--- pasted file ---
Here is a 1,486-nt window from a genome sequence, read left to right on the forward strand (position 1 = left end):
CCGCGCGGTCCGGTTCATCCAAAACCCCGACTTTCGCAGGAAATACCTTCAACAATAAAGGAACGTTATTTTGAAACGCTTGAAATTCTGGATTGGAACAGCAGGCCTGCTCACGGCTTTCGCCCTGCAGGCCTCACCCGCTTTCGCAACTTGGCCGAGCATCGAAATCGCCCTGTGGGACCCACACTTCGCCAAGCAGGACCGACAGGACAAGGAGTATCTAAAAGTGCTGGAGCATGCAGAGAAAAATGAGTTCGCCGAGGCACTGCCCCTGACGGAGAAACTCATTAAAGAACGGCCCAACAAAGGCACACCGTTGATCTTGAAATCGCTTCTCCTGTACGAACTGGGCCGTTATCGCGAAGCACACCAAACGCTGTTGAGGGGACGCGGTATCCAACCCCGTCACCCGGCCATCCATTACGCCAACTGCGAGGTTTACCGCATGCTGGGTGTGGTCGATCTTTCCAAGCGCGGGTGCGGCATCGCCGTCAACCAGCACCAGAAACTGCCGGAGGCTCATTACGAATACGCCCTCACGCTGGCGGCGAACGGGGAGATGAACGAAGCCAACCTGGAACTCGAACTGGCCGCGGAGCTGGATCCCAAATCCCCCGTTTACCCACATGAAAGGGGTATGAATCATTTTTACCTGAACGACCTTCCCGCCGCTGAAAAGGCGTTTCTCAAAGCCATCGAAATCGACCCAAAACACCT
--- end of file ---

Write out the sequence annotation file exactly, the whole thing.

Here is a 1,486-nt window from a genome sequence, read left to right on the forward strand (position 1 = left end):
CCGCGCGGTCCGGTTCATCCAAAACCCCGACTTTCGCAGGAAATACCTTCAACAATAAAGGAACGTTATTTTGAAACGCTTGAAATTCTGGATTGGAACAGCAGGCCTGCTCACGGCTTTCGCCCTGCAGGCCTCACCCGCTTTCGCAACTTGGCCGAGCATCGAAATCGCCCTGTGGGACCCACACTTCGCCAAGCAGGACCGACAGGACAAGGAGTATCTAAAAGTGCTGGAGCATGCAGAGAAAAATGAGTTCGCCGAGGCACTGCCCCTGACGGAGAAACTCATTAAAGAACGGCCCAACAAAGGCACACCGTTGATCTTGAAATCGCTTCTCCTGTACGAACTGGGCCGTTATCGCGAAGCACACCAAACGCTGTTGAGGGGACGCGGTATCCAACCCCGTCACCCGGCCATCCATTACGCCAACTGCGAGGTTTACCGCATGCTGGGTGTGGTCGATCTTTCCAAGCGCGGGTGCGGCATCGCCGTCAACCAGCACCAGAAACTGCCGGAGGCTCATTACGAATACGCCCTCACGCTGGCGGCGAACGGGGAGATGAACGAAGCCAACCTGGAACTCGAACTGGCCGCGGAGCTGGATCCCAAATCCCCCGTTTACCCACATGAAAGGGGTATGAATCATTTTTACCTGAACGACCTTCCCGCCGCTGAAAAGGCGTTTCTCAAAGCCATCGAAATCGACCCAAAACACCT